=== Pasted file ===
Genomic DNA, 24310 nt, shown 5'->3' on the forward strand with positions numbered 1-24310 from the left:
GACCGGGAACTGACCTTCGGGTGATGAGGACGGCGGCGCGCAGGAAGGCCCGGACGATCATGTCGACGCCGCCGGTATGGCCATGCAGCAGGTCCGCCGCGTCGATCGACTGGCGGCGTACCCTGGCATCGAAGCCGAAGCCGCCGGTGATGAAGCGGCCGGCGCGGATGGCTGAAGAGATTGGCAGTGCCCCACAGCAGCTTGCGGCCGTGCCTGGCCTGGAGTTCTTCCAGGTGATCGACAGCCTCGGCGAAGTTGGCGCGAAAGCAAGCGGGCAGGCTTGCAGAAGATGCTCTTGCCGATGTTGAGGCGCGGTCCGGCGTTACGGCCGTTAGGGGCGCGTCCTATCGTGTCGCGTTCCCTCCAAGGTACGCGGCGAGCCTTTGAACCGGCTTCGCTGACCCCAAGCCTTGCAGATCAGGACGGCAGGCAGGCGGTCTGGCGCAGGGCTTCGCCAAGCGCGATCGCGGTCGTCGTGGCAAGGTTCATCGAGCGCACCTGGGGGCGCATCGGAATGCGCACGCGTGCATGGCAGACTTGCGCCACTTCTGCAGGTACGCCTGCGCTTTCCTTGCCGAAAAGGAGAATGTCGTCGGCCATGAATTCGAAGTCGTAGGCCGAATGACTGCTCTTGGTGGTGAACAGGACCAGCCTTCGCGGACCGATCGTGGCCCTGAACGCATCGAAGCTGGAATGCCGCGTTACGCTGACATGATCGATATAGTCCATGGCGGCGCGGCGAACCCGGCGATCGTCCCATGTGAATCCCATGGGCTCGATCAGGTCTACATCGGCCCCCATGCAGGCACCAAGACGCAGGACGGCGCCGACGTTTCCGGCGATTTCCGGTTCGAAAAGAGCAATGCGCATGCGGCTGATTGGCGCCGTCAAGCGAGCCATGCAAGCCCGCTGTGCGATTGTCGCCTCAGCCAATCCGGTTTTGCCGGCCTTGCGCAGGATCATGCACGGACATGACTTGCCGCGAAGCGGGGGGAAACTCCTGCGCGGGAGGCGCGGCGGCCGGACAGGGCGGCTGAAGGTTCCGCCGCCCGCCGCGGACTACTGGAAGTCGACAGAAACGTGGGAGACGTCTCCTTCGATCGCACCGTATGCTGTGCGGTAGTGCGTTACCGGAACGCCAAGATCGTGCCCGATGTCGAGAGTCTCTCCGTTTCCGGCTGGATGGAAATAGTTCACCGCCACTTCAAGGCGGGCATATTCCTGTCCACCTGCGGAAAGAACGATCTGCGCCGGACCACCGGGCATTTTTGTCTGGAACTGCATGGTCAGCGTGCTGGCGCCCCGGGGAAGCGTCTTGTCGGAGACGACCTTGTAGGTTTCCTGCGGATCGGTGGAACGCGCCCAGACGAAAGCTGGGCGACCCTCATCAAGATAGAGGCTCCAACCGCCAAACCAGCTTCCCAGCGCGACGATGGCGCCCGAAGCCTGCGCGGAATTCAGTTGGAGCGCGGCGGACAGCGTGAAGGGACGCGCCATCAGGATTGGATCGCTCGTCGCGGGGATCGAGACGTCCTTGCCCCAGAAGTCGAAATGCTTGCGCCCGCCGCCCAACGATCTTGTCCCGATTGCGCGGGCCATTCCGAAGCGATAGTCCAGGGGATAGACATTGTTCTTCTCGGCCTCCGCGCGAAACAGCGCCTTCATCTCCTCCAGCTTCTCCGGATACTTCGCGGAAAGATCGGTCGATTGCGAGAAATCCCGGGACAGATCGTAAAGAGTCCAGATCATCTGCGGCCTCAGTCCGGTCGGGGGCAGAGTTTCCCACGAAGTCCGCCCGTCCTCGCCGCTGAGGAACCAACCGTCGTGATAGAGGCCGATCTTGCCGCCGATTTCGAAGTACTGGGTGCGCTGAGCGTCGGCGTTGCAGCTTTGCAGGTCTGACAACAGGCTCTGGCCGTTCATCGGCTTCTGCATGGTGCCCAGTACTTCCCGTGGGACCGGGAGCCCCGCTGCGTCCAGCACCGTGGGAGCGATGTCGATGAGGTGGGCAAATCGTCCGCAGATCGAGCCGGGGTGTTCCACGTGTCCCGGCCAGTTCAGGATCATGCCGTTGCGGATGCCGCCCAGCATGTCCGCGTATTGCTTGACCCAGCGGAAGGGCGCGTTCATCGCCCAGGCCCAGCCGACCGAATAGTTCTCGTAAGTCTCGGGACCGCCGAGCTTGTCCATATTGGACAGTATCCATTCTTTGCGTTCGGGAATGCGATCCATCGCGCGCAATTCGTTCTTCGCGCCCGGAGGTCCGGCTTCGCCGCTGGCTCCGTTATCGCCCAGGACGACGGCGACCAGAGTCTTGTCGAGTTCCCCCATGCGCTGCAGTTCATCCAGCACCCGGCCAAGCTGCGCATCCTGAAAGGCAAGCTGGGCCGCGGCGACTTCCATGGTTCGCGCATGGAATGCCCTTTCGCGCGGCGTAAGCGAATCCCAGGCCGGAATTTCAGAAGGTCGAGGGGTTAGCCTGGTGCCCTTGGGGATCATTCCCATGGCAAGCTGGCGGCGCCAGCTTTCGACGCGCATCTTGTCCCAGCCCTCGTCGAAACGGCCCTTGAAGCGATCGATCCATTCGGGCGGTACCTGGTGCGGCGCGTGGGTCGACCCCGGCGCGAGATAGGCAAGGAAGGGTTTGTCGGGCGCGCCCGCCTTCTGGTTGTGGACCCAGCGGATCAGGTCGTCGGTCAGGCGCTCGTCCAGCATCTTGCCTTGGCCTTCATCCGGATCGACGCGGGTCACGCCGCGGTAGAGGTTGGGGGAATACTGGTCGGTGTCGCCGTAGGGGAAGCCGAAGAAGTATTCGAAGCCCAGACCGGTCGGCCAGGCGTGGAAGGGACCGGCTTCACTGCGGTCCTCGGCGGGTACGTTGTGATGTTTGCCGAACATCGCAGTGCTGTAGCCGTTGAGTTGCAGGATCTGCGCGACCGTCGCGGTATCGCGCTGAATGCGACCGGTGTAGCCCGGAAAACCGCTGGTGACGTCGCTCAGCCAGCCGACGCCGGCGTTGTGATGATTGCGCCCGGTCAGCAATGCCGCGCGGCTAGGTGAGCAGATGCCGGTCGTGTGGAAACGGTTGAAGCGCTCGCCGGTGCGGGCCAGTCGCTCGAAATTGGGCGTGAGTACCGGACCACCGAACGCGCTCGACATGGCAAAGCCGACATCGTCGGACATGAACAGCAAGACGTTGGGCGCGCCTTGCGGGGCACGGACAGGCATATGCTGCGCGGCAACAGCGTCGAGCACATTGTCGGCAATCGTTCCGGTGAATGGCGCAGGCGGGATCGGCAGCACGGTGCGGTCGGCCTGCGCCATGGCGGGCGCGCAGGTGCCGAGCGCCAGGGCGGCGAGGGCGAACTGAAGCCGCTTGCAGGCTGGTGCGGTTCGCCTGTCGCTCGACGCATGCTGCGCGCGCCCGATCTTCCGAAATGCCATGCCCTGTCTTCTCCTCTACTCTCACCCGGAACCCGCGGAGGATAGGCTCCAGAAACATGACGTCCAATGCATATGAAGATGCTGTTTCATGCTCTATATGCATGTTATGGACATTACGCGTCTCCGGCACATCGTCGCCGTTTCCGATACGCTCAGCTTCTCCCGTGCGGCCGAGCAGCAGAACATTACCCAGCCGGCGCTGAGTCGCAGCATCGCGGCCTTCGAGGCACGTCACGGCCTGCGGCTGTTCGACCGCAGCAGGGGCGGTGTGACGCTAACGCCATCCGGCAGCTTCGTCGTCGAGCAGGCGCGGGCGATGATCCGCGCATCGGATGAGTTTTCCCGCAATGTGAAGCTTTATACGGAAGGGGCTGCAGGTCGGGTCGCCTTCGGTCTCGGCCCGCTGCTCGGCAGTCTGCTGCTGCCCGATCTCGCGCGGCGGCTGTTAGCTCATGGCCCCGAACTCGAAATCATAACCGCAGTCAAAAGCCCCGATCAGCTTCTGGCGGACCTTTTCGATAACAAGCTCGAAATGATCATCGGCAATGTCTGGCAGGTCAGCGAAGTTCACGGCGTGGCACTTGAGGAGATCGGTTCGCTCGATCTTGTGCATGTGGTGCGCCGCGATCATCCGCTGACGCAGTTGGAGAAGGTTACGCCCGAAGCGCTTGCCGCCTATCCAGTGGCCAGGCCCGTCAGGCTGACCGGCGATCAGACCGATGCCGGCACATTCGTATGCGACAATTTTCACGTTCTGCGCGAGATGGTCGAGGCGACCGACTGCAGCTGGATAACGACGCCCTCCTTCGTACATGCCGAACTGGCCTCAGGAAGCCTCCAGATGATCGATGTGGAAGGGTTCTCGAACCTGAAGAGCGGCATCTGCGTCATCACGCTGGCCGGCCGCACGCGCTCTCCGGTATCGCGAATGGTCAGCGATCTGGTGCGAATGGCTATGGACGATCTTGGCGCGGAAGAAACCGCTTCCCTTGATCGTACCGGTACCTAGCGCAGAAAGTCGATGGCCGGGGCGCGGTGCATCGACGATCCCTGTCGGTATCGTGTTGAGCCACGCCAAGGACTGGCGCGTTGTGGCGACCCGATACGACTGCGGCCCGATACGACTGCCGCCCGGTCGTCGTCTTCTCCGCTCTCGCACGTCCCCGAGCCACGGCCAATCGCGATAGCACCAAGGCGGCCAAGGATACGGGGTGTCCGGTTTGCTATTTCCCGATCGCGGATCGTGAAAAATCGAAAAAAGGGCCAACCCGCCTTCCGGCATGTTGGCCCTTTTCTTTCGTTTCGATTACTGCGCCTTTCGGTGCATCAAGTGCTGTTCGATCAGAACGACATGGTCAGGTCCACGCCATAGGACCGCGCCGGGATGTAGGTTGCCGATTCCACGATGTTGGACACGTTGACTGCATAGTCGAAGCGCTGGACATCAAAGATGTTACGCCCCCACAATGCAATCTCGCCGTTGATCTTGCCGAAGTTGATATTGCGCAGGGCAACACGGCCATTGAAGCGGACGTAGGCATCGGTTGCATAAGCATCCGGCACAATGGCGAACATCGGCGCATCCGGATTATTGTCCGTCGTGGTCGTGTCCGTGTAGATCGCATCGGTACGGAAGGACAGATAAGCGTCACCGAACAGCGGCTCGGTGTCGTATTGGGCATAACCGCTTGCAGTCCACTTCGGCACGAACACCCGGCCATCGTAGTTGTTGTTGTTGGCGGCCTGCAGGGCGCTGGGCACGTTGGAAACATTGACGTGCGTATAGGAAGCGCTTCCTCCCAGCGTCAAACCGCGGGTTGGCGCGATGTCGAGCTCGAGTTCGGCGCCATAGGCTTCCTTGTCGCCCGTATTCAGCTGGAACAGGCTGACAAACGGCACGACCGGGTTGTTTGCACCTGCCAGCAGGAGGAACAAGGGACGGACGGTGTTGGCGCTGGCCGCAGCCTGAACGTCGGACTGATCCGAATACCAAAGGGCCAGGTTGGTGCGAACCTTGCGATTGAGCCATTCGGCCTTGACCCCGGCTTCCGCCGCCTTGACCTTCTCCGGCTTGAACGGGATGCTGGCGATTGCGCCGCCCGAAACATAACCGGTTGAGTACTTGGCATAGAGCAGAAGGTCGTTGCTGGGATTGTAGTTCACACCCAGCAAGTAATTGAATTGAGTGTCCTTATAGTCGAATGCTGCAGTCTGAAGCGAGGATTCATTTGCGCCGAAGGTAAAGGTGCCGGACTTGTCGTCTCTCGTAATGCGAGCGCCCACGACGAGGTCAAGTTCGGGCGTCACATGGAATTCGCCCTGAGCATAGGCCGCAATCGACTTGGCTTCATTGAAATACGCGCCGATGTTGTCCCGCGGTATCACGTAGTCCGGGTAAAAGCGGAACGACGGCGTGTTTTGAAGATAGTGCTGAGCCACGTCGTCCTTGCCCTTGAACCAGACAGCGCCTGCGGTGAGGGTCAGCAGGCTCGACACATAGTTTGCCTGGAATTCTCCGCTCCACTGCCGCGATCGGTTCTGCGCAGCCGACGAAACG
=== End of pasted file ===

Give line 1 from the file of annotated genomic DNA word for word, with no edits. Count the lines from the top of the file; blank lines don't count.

Genomic DNA, 24310 nt, shown 5'->3' on the forward strand with positions numbered 1-24310 from the left: